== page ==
This installment of Commuter Chronicles is a little different in that it isn’t about an actual experience I’ve had using public transit. Rather, I wanted to share an interesting article I came across while reading my twitter feed over the weekend.
When I saw this little nugget shown above, I was immediately drawn to click and find out what in the world one could do to recycle an old MetroCard. I still have my transit pass that expired in March of this year. It looks like a credit card and although it is issued to my company and does not identify me whatsoever, I still feel like I can’t just throw it away. So away I clicked to find out what I could do with an old transit pass and saw this:
Yeah, take it in. No, it’s not a replica of a giant rolled up newspaper…it’s a bench! Yes, artist Stephen Shaheen made this bench entirely out of NYC MetroCards. No really! Take a closer look:
According to the article, artist Stephen Shaheen was inspired to used expired transit passes, described as “once very personal and expendable” because transit is something that unifies us all. Design Milk writer Jaime Derringer explains it better in the article, positing that:
“The Metrocard represents movement for people; Metrobench is a point of rest for people.”
Shaheen was able to accomplish the task of building this thing by recruiting transit users via Craigslist to gather MetroCards. The end result is this bench made of 5,000 transit passes.
Let me emphasize that transit passes are the sole material for this bench. Which led me to the immediate assumption that this is just purely for show, right? I mean, a bench made out of 5,000 flimsy plastic cards can’t be strong enough for someone to actually sit on it.
Okay, so maybe one person can sit on it without the whole thing falling apart. But just to be safe, this is the only bench of its kind and it is on exhibit at the Sloan Fine Art Gallery in NYC. Yeah, sorry transit users. This isn’t going to be on display at a bus stop near you.
Well, this article did nothing to help me figure out what to do with my company issued, smart card enabled yet expired transit pass. But it did make me think a little more about the chunks of time we spend getting to work everyday.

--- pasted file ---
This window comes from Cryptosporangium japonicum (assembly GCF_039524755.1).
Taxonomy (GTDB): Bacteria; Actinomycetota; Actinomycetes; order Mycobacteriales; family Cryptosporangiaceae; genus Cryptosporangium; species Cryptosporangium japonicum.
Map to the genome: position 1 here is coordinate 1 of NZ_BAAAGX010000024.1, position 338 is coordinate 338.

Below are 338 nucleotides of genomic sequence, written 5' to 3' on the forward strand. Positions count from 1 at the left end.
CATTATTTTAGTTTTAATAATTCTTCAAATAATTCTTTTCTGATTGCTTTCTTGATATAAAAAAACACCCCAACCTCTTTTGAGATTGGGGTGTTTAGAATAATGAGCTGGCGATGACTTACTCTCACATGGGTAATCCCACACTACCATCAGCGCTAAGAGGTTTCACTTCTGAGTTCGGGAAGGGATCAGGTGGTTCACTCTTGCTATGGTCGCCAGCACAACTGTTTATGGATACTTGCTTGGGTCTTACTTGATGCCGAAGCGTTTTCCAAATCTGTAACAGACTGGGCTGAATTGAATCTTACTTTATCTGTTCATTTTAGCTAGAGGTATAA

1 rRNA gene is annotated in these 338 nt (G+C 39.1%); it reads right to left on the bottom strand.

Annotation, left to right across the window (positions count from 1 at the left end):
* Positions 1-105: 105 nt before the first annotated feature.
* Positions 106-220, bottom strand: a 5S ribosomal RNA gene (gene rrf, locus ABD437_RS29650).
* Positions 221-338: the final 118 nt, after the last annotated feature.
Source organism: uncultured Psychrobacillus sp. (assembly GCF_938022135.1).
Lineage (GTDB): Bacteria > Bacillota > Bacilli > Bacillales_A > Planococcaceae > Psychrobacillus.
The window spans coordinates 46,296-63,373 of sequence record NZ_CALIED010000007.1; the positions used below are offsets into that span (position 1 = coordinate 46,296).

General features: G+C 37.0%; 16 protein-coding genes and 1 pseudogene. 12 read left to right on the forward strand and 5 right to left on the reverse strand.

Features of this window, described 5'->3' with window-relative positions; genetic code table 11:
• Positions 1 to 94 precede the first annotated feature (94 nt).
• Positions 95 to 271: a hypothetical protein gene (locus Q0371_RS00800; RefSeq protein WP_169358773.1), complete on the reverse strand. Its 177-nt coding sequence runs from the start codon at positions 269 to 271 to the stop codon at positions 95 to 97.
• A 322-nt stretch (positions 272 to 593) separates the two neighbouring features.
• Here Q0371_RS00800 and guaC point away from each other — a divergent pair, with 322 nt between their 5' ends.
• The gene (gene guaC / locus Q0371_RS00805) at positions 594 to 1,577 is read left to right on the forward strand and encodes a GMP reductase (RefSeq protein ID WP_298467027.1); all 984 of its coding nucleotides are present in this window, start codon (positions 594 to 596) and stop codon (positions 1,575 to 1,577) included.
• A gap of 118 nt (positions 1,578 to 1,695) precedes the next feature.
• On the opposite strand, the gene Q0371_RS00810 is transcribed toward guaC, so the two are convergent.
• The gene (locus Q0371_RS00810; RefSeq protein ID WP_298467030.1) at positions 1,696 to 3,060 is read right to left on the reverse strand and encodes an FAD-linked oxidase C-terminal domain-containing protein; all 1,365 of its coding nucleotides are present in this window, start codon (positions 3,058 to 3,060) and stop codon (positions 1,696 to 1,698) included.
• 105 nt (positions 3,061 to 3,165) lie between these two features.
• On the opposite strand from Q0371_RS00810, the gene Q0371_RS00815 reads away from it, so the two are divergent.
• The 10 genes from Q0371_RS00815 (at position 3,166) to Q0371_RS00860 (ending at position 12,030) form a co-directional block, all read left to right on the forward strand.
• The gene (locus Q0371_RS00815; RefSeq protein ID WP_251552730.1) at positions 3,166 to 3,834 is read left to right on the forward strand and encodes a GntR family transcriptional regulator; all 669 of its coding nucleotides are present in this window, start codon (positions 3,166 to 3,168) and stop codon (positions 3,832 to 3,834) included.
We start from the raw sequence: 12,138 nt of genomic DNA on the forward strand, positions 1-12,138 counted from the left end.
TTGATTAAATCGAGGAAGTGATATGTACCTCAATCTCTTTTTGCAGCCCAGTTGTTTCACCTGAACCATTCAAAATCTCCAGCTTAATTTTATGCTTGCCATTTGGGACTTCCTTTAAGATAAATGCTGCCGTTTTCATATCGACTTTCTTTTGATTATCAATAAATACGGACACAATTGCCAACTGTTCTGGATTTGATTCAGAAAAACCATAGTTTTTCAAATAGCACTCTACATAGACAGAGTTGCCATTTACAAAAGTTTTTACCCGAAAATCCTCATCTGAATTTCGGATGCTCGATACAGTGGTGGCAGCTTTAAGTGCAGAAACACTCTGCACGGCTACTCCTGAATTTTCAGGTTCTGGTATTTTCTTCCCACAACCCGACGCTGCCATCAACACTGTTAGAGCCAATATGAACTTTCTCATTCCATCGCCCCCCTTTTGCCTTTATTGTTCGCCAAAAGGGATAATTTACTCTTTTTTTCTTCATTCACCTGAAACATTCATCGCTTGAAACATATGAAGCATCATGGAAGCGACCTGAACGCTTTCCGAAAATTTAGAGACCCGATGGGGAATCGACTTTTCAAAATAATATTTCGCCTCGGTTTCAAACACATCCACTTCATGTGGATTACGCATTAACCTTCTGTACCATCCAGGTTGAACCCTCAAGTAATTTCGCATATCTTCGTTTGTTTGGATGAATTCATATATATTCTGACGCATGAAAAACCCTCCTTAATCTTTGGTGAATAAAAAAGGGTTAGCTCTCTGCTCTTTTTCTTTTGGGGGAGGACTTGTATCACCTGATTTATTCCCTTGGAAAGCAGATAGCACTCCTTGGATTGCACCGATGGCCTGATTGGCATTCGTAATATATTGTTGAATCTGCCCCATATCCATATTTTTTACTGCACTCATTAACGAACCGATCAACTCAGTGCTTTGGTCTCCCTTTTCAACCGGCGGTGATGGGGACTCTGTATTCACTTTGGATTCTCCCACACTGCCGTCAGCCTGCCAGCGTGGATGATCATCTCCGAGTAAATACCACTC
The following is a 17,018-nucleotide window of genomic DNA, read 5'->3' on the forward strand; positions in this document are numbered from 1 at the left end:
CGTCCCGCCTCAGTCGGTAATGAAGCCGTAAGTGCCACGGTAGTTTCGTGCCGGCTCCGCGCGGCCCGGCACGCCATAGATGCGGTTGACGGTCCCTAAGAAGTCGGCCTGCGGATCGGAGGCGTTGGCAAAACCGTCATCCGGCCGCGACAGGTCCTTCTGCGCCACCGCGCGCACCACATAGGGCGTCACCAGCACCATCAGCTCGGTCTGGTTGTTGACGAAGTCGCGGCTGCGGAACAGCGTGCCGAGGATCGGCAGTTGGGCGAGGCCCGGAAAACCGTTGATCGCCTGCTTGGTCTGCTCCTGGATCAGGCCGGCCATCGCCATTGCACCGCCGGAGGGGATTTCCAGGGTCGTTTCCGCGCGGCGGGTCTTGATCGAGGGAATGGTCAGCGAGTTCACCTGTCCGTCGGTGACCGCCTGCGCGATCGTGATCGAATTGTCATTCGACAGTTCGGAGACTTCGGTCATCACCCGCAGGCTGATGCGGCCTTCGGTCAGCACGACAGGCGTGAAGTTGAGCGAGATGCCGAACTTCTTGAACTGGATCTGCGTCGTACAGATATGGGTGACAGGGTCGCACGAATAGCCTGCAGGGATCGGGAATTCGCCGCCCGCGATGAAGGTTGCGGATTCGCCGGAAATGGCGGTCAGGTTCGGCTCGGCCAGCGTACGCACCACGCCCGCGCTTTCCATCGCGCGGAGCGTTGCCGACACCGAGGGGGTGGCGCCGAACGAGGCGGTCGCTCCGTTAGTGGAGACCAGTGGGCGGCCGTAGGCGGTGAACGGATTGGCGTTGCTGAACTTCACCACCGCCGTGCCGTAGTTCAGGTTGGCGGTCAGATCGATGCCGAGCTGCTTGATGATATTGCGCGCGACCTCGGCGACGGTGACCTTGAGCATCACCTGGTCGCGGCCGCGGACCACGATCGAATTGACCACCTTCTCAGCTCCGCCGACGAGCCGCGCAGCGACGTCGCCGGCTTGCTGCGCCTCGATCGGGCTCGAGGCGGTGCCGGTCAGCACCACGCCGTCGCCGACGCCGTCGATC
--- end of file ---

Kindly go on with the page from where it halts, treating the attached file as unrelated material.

Those moments of getting from point A to point B are always with us circulating in the background of our sub-conscious. Whether driving alone or sitting on the subway, we’re always trying to re-claim a portion of that time for ourselves, to feel we’ve done something more productive than just sit and be.
One of the main advantages of public transportation is it allows you to actually do something active during this travel time without putting yourself and others in danger. Over the years using public transportation, I’ve solved crosswords, read through those assigned chapters for a class discussion I put off the night before, and whipped up talking points for meetings I needed to facilitate all while in transit.
Then there is the increased opportunities for social interaction using public transportation. I’ve made at the very least a few acquaintances, celebrated retirements and new job opportunities and even picked up a freelance research gig all with people I only knew in 3o minute increments of trips to and from work on public transit.
Bravo Stephen Shaheen – you get it. You get it, and I totally get your MetroBench.
Oh, and in case you are wondering, I’ll probably just use that expired transit pass as a bookmark for now.
To read the article in its entirety, which is probably shorter than this post about the article, check out MetroBench by Stephen Shaheen on Design Milk. http://design-milk.com/metrobench-by-stephen-shaheen/